It’s honestly no surprise that Ducati could build a bike that’s great on the street. That’s old hat for a brand built entirely on street performance. The question for me was really how well does the Scrambler behave itself off-pavement? Would the Scrambler actually scramble? Would it prove usable on the dirt and gravel its namesake would imply? Beyond that, would its off-road capabilities be even remotely usable by the off-road novices to whom the Scrambler seems squarely marketed. For consideration’s sake, I happen to be one of those 30-something off-road novices, so as I transitioned the Scrambler off pavement and onto gravel for the first time, there was a real sense of “well, here we go.”
Once again, the dual-use tires on the Scrambler didn’t let me down. The bike quickly showed itself as a well-balanced and forgiving off-pavement machine. Even as I’d bounce the front wheel off of ruts or other soft obstacles, the Scrambler never got unpredictably out-of-sorts. By going up a gear, it was easy to overcome the bike’s naturally snappy throttle response and keep it very well in-hand as the terrain shifted under my wheels. The width of the Scrambler’s tires felt particularly helpful on the stretches of dirt and big gravel I explored.
I’m no off-road rider, that’s for sure, so I couldn’t begin to tell you what the Scrambler’s actual off-road limits are. I can say that in my romping around, I didn’t find them, and I’d further argue that this is kind of the point. This isn’t a motocross bike. Instead, the Scrambler’s versatility simply let me explore spaces beyond regular roads — places that I’d never think of going on my regular street bikes. It turned my morning’s ride into a mini adventure. “I wonder where this goes…” became the motto of the day. If we think back to what a “scrambler” really was back in the day (that is, a street bike with a few tweaks to make it more usable off-pavement), Ducati seems to have nailed that with this machine. This bike’s versatility, modest as it is, is enough to literally open up new roads for anyone brave enough to go exploring.
Yet one could argue that in the intervening years, the motorcycle world eclipsed the traditional scrambler, so what makes it relevant today? That is, manufactures pushed beyond scramblers and started building actual production dirt bikes. These were motorcycles that weren’t just capable off-road, but actually good at it. Later those machines were back-hybridized for on-street use, first with the dual-sport bikes, then later with today’s adventure bikes. Here lies a subtle trap, I think.
Sure, these categories of bikes are certainly more off-road capable, given that most of them started life as dirt bikes, but I think there’s still a place for coming at the problem the other way around. By starting with a really capable street platform, and injecting just enough off-road capability for casual use, the modern scrambler finds its appeal. And while Ducati is admittedly second-to-market in this world of the nouveau-scramblers (Triumph got there first), their offering is hardly second rate. For Ducati fans and would-be, first time Ducati owners, the Scrambler makes a formidable and relatively affordable entry into both a proud, premium brand and a newly rediscovered type of riding.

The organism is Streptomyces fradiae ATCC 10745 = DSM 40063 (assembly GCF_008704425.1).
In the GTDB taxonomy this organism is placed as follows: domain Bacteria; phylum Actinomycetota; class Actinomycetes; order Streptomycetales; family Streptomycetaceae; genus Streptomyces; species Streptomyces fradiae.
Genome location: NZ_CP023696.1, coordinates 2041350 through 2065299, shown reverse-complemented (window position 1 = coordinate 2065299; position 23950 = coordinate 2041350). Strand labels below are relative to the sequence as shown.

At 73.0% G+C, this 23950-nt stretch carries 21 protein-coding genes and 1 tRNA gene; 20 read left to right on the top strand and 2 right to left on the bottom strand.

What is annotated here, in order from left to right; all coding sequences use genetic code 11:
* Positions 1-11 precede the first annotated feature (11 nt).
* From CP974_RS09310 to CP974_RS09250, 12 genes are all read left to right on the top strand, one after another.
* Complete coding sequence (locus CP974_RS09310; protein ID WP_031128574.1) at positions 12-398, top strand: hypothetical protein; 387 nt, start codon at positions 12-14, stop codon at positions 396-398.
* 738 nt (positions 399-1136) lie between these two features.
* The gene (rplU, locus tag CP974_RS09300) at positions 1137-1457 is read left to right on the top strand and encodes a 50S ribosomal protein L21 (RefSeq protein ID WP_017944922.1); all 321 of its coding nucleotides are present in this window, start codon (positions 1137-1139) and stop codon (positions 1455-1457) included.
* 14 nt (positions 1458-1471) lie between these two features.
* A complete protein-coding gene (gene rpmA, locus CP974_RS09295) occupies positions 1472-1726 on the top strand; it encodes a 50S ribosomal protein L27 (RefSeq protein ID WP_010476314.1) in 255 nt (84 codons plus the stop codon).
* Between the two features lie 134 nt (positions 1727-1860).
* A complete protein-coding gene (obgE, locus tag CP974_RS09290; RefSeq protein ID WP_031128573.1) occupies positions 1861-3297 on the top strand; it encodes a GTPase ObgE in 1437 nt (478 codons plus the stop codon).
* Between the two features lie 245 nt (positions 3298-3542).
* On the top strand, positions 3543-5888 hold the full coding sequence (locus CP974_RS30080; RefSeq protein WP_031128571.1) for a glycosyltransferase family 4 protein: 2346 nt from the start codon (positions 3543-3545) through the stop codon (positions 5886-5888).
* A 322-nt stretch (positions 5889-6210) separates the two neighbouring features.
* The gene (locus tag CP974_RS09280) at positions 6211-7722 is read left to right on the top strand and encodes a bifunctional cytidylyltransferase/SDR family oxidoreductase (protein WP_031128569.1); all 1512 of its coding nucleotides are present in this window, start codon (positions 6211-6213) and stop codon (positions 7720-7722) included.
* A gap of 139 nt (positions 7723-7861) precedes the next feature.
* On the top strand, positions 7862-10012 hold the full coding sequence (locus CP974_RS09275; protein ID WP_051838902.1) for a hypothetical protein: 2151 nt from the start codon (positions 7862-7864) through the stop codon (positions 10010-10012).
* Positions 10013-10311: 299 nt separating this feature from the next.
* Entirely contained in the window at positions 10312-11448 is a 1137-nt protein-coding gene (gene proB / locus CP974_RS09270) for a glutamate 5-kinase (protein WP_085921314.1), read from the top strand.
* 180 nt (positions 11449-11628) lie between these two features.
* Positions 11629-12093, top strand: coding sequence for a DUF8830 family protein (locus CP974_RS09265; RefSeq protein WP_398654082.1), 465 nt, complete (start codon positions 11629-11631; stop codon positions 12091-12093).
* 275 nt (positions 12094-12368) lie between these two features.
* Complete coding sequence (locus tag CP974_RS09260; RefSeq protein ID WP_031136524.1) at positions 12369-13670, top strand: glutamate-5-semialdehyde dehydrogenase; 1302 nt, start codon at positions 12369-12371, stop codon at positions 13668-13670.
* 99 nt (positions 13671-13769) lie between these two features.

The important thing, I think, is to let go of unrealistic expectations. I simply can’t expect Ducati to build a bike that’s equally good on a road racing course as it is on the motocross course. So any “scrambler” is going to be a compromise. What’s interesting, and where I think Ducati have nailed their Scrambler, is in just where that balance point lands. The Scrambler is purpose built to straddle that street/off-pavement line, I’d say, about 70/30. Given that’s the ratio of riding type in how I’d likely use the Scrambler if I owned one, that balance point is tough to argue. I simply wouldn’t want to sacrifice any of its on-street capability or grunting power for the sake of a little more off-road capability. I just don’t need it. Your mileage, however, may vary.
So where does that leave us? In the days and miles I’ve spent with the Scrambler Ducati so far, I can’t help but be charmed by its go-nearly-anywhere attitude and its considerable street performance. Big power and small weight are always good building blocks for a fun bike. Yet where Ducati could have simply treated the Scrambler as the marketing exercise many who haven’t ridden the bike might assume it to be, the reality of this motorcycle is something more like childhood come true. It’s like the grown up version of one of those rides out in front of the super market we used to beg our moms to drop a quarter into when we were kids. Only this time, instead of pretending we were riding a galloping horse or a flying rocket, our proverbial quarter gets us a punchy engine, effortless corners, and a wide world of terrain as our two-wheel playground. So as I sit here staring at this yellow, muddy Ducati (I’m proud to say it was clean when I got it), there’s nothing left to say except where did I put the key? I want to put a few more miles on this thing before I have to give it back.